The number of sound scientific studies regarding the specific effects of Chinese herbs is now very large. This article attempts to present a small sampling of this research to assure the reader that the use of Chinese herbs in treatment of hypertension is evidence-based and sound. Due to the lack of funding, as well as the long process of step-by-step studies utilized with pharmaceuticals, many studies of Chinese herbal chemicals are still in the early stages of demonstrating specific beneficial effects in vivo with laboratory animals. Chinese herbs may be studied first with their history of clinical benefits, often stretching back centuries, then isolation of the most active chemicals in the plant, proceeding to studies in laboratory animals, then effects in humans, and lastly double-blinded placebo-controlled large clinical trials with actual patient populations. Of course, these controlled trials require funding, volunteers, and are difficult to design with placebo comparison. As the public increases their awareness of the safety and efficacy of integrating professional herbal medicine into their antihypertensive protocol, and support this medical practice, more and more of these final stage clinical trials will be performed. Here is just a sample of the sound herbal research, with more links to scientific study presented below in additional information. These examples show that the proper quality and dosage is important to the effects.

The overall treatment protocol in TCM would utilize a broader effect than just one herbal chemical, though, supplying an array of effective therapeutic protocols to address both the symptom and the underlying causes specific to the individual with individualized course of holistic protocol, combining herbal formulas, short courses of acupuncture, expert advice on diet and lifestyle, researched nutrient medicines individually tailored to each patient, and even stress reducing therapeutic techniques. For example, a 2013 study at the China Academy of Chinese Medical Sciences, in Beijing, China, performed a meta-review of all medical databases for the efficacy of a common Chinese herbal formula prescribed for patients with essential hypertension and Liver Yang Hyperactivity, or stress-induced high blood pressure. Nine randomized controlled human clinical trials showed that this formula significantly improved the super oxide dismutase (SOD) levels in red blood cells, a key marker of cardiovascular risk in this type of patient. The decrease in systolic and diastolic blood pressure was equal to that of the control group, which involved patients prescribed anti-hypertensive drugs (PMID: 23596806). The implication by experts in China, was that such formulas, individually prescribed, provide an array of benefits that do in fact help resolve the underlying causes of hypertension, are inexpensive, and can be safely integrated with standard care. As always, the goal of the Licensed Acupuncturist and herbalist should be to help the patient find a complete set of therapeutic measures that quickly achieves the goal of maintaining a normalized blood pressure and reducing cardiovascular risk without the need for extended clinical therapy. Dependence on herbs and acupuncture is not the goal, restoring natural homeostatic mechanisms and guiding health changes in diet and lifestyle to achieve normal healthy blood pressure and reduce cardiovascular risk holistically is the goal.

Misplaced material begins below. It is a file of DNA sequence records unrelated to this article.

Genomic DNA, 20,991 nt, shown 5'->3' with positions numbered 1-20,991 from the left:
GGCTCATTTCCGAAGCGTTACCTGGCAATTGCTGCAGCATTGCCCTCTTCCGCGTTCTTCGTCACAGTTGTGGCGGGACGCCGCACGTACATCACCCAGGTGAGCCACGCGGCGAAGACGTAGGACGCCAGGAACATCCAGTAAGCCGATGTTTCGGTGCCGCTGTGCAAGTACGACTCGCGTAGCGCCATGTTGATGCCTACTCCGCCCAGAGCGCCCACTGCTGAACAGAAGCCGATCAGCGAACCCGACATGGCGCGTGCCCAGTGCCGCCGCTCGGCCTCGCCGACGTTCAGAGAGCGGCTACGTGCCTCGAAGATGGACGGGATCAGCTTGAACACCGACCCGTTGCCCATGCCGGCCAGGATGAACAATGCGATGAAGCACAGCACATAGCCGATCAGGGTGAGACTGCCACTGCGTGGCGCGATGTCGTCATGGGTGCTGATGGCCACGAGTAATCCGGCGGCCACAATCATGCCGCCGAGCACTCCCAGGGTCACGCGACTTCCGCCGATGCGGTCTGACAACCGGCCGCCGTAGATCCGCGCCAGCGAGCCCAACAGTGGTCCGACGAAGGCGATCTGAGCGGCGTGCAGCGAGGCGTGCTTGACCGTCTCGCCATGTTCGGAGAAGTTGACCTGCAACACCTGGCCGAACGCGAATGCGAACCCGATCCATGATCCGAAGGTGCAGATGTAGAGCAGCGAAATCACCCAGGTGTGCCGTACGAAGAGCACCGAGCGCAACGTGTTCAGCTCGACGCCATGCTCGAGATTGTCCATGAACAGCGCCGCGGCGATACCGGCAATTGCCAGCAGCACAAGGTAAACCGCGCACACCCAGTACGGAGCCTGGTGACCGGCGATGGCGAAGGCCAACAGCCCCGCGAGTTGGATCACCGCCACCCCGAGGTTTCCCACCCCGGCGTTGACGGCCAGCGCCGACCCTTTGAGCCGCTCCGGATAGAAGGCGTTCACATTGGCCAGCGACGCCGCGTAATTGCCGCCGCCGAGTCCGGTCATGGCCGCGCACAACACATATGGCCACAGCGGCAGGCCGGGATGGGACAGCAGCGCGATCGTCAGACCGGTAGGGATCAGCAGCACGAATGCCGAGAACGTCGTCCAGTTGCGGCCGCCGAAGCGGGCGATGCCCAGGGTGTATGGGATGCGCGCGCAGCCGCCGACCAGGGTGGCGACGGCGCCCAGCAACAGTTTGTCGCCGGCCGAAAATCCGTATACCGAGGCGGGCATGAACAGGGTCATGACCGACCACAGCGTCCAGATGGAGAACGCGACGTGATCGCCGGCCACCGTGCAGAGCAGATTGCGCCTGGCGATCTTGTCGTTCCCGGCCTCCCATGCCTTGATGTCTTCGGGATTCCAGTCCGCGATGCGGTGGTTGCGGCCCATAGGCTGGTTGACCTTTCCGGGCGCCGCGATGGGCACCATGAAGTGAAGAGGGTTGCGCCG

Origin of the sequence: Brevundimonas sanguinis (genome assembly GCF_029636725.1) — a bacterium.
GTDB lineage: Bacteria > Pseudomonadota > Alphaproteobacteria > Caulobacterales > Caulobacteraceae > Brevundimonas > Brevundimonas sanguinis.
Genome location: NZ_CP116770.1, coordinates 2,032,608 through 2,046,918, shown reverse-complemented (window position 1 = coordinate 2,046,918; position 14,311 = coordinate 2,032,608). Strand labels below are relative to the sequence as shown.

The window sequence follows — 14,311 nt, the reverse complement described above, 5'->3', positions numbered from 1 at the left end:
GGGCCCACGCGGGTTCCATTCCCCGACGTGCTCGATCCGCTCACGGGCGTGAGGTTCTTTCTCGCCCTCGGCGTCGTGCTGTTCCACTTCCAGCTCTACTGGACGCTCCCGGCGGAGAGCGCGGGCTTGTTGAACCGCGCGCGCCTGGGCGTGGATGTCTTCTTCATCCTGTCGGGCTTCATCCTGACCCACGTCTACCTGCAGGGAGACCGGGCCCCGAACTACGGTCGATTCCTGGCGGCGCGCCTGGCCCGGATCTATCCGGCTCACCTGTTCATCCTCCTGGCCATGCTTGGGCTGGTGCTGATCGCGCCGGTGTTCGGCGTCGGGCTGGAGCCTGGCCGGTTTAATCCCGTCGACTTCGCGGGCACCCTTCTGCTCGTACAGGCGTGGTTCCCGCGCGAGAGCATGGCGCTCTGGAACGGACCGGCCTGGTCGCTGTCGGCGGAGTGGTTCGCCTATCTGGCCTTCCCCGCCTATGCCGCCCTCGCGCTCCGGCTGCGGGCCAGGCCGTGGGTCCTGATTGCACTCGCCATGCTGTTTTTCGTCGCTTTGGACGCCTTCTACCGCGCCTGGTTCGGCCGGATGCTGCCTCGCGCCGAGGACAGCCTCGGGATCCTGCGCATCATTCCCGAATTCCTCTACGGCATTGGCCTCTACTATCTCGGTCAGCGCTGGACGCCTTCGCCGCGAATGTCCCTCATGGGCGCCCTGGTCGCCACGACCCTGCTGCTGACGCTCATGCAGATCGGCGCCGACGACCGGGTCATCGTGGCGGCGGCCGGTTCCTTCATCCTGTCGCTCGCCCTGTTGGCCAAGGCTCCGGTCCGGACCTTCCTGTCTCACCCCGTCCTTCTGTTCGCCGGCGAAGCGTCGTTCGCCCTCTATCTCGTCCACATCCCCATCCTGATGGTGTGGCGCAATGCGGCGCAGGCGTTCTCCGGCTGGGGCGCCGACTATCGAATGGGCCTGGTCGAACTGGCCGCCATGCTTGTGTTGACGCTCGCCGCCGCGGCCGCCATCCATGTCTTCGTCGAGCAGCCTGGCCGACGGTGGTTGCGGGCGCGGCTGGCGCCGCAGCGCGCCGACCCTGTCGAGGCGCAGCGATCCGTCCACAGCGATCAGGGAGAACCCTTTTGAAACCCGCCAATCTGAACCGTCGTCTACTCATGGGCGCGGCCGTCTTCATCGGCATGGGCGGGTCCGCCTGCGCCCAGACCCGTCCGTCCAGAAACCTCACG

Let me present just one example of the way that modern scientific research is helping the TCM physician better understand and refine treatment protocols for hypertension. To review more scientific research, scroll further to Additional Information and Links to Scientific Studies to access more proof of herbal efficacy as part of a comprehensive holistic treatment.

  1. A 2008 study at the Chinese University of Hong Kong found that a chemical in the Chinese herb Dan shen (Salvia miltiorrhiza), cryptotanshinone, exerted significant vasodilation effects on coronary arteries via inhibition of calcium channel influx, much like some standard pharmaceutical antihypertensives. The degree of specificity of research findings is apparent in this study summary. While this herb alone may not achieve the desired goals, such therapy is always part of a larger holistic protocol in TCM therapy: http://www.ncbi.nlm.nih.gov/pubmed/17961542
  2. A 2006 study at the Chinese University of Hong Kong found that chemicals in the Chinese herb Dan shen (Salvia miltiorrhiza) also benefited the relief of pain in the knee, and improved resolution of chronic knee arthroses, via vasorelaxant effects in knee joints. The study found that low dosage of dan shen extract significantly benefited the knee pathology and repair without affecting blood pressure, but that a higher dosage of Dan shen extract also lowered high blood pressure. Such research guides the dosage and formulation of professional Chinese herbal medicines: http://www.ncbi.nlm.nih.gov/pubmed/16266795